one,” that one girl out there who will be able to raise his children to be as
materialistic as they can be and not know the difference between 301 AD and
AD but be able to spot the difference between an S-Class and C-Class Benzos
from a mile away. But kudos to whoever came up with the idea to gather up all
the insecure Armenians out there and bring them together on one website. I
to admit, my curiosity had been aroused. I had to find out more about this
so-called “singles” website. I did a search on Google on “Armenian Singles”
came up with not just one, not two, but a whole group of websites all aimed at
bringing Armenians together and helping them fall in love.
The first one I visited was “HyeSingles” (HS henceforth.) HS claims to be
“Your Compatible Armenian Singles Community.” Before I delved any further
the world of Armenian singles, I decided to look up their “success
stories.” My
favorite was a comment by Armen with no last name. (We’ll try to use different
names to protect the innocent). Armen wrote, “Thank you for being out there
me. I am not lonely anymore!” This made me wonder if this was some kind of
joke. Can these really be Armenians posting success stories online? One person
from Iran met her “hubbie” in the US and they are now married. I thought maybe
these were fabricated stories until I came across a posting by
It read as follows (I’ve inserted my own opinions in bold and in brackets
Hey, so like I was not sure [ten bucks says she’s from the San Fernando
Valley, maybe even a Ferrahian grad] about this Internet dating thing and
the small size and talkatitive [who is this girl? Is she related to George W.
Bush?] nature of the Armenian community [talkative? A blind date is talkative!
The Armenian community makes the CIA look like a kindergarten game of
telephone] I was apprehensive posting my profile, much less my picture but
after some convincing from my younger sister (who coincidentally met her
online) [like I care] I got up the nerve to go through with it. Well let me
tell you, I not only was amazed at the number of emails I received, but at the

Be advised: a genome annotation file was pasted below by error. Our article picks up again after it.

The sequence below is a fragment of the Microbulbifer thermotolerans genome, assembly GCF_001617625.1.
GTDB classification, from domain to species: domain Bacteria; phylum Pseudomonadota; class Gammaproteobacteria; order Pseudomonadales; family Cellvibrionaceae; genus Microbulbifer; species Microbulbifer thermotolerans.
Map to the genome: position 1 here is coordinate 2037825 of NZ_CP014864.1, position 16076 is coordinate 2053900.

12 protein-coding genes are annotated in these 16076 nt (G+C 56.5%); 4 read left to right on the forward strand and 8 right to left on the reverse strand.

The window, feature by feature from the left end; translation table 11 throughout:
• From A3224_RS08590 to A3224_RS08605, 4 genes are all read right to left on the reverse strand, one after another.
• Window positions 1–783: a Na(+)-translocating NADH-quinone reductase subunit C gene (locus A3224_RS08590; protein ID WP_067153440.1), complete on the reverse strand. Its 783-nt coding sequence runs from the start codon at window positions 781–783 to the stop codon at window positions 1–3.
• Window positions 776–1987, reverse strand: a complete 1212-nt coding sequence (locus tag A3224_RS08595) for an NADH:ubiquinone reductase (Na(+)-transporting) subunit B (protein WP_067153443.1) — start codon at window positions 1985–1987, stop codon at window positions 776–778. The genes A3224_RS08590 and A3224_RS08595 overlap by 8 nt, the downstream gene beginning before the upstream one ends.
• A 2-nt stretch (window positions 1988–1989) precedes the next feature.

quality of your members. [Nowhere else in the world will you find such a large
collection of aging, balding men with German luxury cars who still live at
and wear more jewelry than their mother] Long story short I went on several
dates before meeting my Armenian match so to speak.[“so to speak”
–translation: he didn’t drool, or drag his knuckles on the ground and didn’t
think that it was okay to sleep with women who aren’t Armenian because its
practice for when you do marry a pure as the snow virgin] We’ve been dating
for 4 months now and knock on wood [wow, I guess this is an actual Armenian
testimonial, unless “knock on wood” means something else in non-Armenian
circles, like “PLEASE SAVE ME FROM THIS ABOOSH. Oops, did I say aboosh? I
no one cancels a subscription], we are both extremely happy and
appreciative to
have found each other.
So I’ve decided to conduct an experiment. After all, Ralph Waldo Emerson said
that “All life is an experiment.” It starts with this issue and will last as
long as it has to. Like Jacques Cousteau, I shall venture into the
unknown–this Armenian online singles soiree, and see if it is indeed possible
to meet normal people. The experiment will be the following. I will create
anonymous profiles loosely based on actual single friends that I have (with
their consent) and go fishing for a mate.
See you next week when we report from the world of the single, lonely, and

Skeptik Sinikian is over 5 feet tall, enjoys TV sitcom theme songs, reading
billboards, and brief sprints on the beach (he’s allergic to sand and sea
salt). Anyone interested can contact him at [email protected] or visit
his blog at